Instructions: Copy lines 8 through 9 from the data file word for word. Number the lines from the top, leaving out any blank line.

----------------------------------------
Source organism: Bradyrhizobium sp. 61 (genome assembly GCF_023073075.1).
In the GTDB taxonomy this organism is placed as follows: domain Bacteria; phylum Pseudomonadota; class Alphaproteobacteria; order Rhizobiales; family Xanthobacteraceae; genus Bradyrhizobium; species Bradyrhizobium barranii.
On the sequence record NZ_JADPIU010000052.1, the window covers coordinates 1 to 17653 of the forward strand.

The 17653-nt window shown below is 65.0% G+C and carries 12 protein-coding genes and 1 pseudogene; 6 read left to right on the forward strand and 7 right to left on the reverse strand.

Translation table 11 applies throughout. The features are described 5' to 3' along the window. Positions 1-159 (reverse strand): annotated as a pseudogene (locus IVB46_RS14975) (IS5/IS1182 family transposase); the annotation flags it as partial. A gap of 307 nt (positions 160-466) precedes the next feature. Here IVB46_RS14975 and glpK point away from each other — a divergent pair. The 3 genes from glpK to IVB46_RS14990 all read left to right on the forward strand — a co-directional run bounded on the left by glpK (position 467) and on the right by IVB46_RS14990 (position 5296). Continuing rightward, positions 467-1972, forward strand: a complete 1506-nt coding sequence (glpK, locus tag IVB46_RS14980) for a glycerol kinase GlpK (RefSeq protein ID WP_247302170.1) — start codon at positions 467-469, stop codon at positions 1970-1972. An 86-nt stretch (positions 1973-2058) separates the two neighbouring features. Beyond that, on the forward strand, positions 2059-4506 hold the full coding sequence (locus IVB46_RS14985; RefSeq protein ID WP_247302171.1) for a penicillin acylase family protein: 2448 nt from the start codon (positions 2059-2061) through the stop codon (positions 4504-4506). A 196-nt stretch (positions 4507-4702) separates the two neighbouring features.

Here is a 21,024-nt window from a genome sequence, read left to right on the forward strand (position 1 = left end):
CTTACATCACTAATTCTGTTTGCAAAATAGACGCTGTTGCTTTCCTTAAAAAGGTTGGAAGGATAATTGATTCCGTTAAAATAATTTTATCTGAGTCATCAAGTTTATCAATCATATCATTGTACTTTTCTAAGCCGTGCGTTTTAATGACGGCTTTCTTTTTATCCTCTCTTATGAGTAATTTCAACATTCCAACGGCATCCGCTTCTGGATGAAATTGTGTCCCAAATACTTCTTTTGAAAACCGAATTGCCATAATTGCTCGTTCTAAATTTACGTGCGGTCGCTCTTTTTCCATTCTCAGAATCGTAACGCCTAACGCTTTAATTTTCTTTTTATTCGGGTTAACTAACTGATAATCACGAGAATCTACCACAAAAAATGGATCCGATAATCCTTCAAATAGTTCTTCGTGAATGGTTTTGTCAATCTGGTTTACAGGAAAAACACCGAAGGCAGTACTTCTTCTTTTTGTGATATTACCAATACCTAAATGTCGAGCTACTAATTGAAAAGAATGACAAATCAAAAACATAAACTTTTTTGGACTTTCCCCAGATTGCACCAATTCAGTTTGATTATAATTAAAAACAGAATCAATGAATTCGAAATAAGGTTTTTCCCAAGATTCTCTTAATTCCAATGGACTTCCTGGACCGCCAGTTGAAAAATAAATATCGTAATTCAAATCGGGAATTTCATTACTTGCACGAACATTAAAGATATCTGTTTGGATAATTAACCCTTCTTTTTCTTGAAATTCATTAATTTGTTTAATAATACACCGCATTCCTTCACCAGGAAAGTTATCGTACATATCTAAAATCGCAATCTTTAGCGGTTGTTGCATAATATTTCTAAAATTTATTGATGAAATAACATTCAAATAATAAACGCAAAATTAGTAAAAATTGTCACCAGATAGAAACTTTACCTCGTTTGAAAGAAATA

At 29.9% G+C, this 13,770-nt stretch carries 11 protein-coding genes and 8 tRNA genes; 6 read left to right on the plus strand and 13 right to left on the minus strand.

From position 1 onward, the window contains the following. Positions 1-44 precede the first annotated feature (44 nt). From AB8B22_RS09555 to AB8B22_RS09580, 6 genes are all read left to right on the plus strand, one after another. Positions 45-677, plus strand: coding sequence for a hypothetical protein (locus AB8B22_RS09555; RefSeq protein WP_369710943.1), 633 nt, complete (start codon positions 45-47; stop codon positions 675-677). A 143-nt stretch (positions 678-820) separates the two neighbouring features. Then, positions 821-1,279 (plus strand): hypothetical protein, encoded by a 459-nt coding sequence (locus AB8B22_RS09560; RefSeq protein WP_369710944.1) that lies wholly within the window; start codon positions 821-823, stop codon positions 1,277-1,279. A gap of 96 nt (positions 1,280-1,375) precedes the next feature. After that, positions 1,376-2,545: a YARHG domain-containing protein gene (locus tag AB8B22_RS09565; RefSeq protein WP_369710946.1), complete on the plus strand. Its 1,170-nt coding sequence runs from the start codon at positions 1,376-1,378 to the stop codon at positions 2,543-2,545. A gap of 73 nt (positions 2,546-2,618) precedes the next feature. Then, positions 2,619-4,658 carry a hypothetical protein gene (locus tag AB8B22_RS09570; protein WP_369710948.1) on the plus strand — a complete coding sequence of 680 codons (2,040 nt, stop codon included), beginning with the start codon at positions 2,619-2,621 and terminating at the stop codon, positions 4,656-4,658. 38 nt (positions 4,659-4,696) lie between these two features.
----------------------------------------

At 29.9% G+C, this 13,770-nt stretch carries 11 protein-coding genes and 8 tRNA genes; 6 read left to right on the plus strand and 13 right to left on the minus strand.

From position 1 onward, the window contains the following. Positions 1-44 precede the first annotated feature (44 nt). From AB8B22_RS09555 to AB8B22_RS09580, 6 genes are all read left to right on the plus strand, one after another. Positions 45-677, plus strand: coding sequence for a hypothetical protein (locus AB8B22_RS09555; RefSeq protein WP_369710943.1), 633 nt, complete (start codon positions 45-47; stop codon positions 675-677). A 143-nt stretch (positions 678-820) separates the two neighbouring features. Then, positions 821-1,279 (plus strand): hypothetical protein, encoded by a 459-nt coding sequence (locus AB8B22_RS09560; RefSeq protein WP_369710944.1) that lies wholly within the window; start codon positions 821-823, stop codon positions 1,277-1,279. A gap of 96 nt (positions 1,280-1,375) precedes the next feature. After that, positions 1,376-2,545: a YARHG domain-containing protein gene (locus tag AB8B22_RS09565; RefSeq protein WP_369710946.1), complete on the plus strand. Its 1,170-nt coding sequence runs from the start codon at positions 1,376-1,378 to the stop codon at positions 2,543-2,545. A gap of 73 nt (positions 2,546-2,618) precedes the next feature. Then, positions 2,619-4,658 carry a hypothetical protein gene (locus tag AB8B22_RS09570; protein WP_369710948.1) on the plus strand — a complete coding sequence of 680 codons (2,040 nt, stop codon included), beginning with the start codon at positions 2,619-2,621 and terminating at the stop codon, positions 4,656-4,658. 38 nt (positions 4,659-4,696) lie between these two features.